I made a smoothing module using 6 x 1sample delays for averaging (included in the test synth) and it does make the transitions less steep but it doesn’t get rid of the horrible jitter which is happening in the DSP code.
The oscillator in the test synth is by no means final but I need to address the artefact issue before I try to progress further. At the moment I could use something like this osc in a bass synth but not much more.
If anyone could offer any input (that I could understand and use!) I’d really appreciate it very much.
(I never had these problems with opamps you know )
Cheers
Spogg
 Attachments

 Quilcom Vectorious tests dev 14 aliasing.fsm
 Don't bother with this unless you're interested in the problem! It sounds crap ATM.
 (1.2 MiB) Downloaded 592 times

Spogg  Posts: 2687
 Joined: Thu Nov 20, 2014 4:24 pm
 Location: Birmingham, England
Re: Help and advice needed: Aliasing oscillators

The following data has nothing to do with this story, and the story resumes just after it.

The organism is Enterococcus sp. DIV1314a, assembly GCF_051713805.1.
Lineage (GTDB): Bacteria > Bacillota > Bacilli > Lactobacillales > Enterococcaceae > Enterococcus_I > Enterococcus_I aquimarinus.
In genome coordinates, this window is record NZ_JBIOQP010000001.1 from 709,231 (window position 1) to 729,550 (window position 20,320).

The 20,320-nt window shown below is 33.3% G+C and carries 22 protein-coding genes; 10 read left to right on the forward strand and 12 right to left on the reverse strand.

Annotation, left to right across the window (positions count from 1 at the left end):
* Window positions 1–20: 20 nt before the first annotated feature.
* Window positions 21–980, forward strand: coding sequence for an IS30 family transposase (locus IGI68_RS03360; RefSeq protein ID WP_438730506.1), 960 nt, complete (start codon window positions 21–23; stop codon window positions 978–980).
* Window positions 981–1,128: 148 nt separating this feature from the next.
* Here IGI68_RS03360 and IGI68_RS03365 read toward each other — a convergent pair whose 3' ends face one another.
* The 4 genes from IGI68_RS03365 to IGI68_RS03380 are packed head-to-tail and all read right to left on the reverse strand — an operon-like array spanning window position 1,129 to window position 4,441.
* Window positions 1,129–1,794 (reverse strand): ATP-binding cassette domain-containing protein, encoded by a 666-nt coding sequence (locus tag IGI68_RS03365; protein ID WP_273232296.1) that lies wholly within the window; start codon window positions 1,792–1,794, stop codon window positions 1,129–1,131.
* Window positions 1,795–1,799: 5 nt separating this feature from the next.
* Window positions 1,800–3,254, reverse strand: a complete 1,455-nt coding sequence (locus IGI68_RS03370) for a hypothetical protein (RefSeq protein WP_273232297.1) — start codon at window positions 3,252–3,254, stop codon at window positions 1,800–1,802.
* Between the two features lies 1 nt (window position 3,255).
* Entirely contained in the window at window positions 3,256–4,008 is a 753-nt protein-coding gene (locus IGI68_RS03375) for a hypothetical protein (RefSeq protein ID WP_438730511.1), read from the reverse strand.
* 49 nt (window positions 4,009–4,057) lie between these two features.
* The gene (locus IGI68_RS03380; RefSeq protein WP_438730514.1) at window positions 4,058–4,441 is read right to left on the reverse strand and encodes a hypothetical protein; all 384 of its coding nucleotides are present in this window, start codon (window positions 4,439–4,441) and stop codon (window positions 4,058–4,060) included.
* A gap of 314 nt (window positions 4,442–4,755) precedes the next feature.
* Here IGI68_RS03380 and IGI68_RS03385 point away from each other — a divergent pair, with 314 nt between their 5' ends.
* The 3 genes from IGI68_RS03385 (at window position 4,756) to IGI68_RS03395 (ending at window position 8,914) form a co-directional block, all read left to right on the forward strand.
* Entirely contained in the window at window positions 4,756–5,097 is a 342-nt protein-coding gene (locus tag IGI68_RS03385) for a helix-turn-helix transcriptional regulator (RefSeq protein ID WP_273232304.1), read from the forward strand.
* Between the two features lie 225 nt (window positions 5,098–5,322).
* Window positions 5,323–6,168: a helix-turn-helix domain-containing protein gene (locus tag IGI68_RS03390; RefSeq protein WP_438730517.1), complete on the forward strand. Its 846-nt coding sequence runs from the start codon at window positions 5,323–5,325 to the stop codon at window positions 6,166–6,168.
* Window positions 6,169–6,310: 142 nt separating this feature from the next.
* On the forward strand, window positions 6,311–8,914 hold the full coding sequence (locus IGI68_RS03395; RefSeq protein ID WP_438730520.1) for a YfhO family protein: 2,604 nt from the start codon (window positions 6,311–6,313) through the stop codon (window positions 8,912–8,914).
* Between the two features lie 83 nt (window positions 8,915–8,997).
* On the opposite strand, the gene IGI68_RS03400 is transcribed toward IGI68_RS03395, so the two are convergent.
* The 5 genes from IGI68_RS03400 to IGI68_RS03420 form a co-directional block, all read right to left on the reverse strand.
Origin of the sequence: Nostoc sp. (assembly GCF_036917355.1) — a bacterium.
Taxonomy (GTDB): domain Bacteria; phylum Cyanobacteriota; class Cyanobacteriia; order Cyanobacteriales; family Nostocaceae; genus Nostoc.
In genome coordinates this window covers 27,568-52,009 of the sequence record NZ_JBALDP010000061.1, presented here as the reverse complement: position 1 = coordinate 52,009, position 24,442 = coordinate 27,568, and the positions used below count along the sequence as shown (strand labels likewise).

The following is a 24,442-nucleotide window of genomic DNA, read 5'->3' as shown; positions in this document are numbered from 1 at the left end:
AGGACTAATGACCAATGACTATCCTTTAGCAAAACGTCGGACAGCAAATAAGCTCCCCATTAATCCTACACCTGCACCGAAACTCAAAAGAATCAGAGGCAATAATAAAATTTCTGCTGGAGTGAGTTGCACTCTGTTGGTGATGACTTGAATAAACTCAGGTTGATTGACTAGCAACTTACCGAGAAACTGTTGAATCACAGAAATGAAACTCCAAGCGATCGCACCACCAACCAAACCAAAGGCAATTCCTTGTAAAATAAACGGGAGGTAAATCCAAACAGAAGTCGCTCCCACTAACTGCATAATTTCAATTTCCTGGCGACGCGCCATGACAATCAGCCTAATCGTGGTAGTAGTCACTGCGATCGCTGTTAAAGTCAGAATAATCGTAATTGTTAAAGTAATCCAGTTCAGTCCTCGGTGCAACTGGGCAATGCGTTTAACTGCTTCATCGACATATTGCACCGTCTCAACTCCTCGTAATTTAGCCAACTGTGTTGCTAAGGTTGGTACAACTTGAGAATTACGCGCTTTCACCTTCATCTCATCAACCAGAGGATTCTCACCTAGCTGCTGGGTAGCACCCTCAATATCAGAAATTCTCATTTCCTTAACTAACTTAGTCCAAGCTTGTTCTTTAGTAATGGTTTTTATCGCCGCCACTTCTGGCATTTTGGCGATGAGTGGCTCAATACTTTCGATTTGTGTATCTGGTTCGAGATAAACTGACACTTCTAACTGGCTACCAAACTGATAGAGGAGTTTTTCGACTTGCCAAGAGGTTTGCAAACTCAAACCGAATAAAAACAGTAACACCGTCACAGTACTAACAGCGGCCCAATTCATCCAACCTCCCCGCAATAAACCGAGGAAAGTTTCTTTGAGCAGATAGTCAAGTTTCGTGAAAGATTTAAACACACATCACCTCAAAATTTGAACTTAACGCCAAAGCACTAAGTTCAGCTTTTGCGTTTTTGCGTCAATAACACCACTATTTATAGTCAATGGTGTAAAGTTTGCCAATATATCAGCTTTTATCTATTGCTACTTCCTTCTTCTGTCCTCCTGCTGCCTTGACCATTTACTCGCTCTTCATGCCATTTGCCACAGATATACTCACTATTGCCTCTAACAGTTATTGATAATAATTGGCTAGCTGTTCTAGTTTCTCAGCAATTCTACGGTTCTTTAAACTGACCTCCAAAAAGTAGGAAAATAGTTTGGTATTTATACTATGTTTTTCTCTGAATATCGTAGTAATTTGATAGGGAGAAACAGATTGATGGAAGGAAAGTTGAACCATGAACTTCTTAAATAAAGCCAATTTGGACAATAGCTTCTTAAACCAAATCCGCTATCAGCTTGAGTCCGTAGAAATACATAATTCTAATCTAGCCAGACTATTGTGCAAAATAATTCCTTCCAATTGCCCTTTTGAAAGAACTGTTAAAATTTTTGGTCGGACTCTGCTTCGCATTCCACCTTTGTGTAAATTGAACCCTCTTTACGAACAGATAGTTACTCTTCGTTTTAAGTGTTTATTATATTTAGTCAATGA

Hey Spogg, your oscillator is made of (4) linear segments with 4 kinks and a discontinuity per cycle, hence the aliasing. I have replaced the kinks by approprialtely scaled parabola oscillators, and added sawtooth for the discontinuity. Fortunately we have alias suppressed oscs for these waveforms. As a bonus the resulting wave is DC free. It does have a higher CPU hit though...
 Attachments

 Quilcom Vectorious tests dev 14 alias_suppressed.fsm
 (236.63 KiB) Downloaded 572 times

martinvicanek  Posts: 1122
 Joined: Sat Jun 22, 2013 8:28 pm
Re: Help and advice needed: Aliasing oscillators
Martin, as ever you amaze me! I can’t even imagine how you came up with that so damn fast
The output sounds really clean now, all the way up the keyboard, and this really impresses me.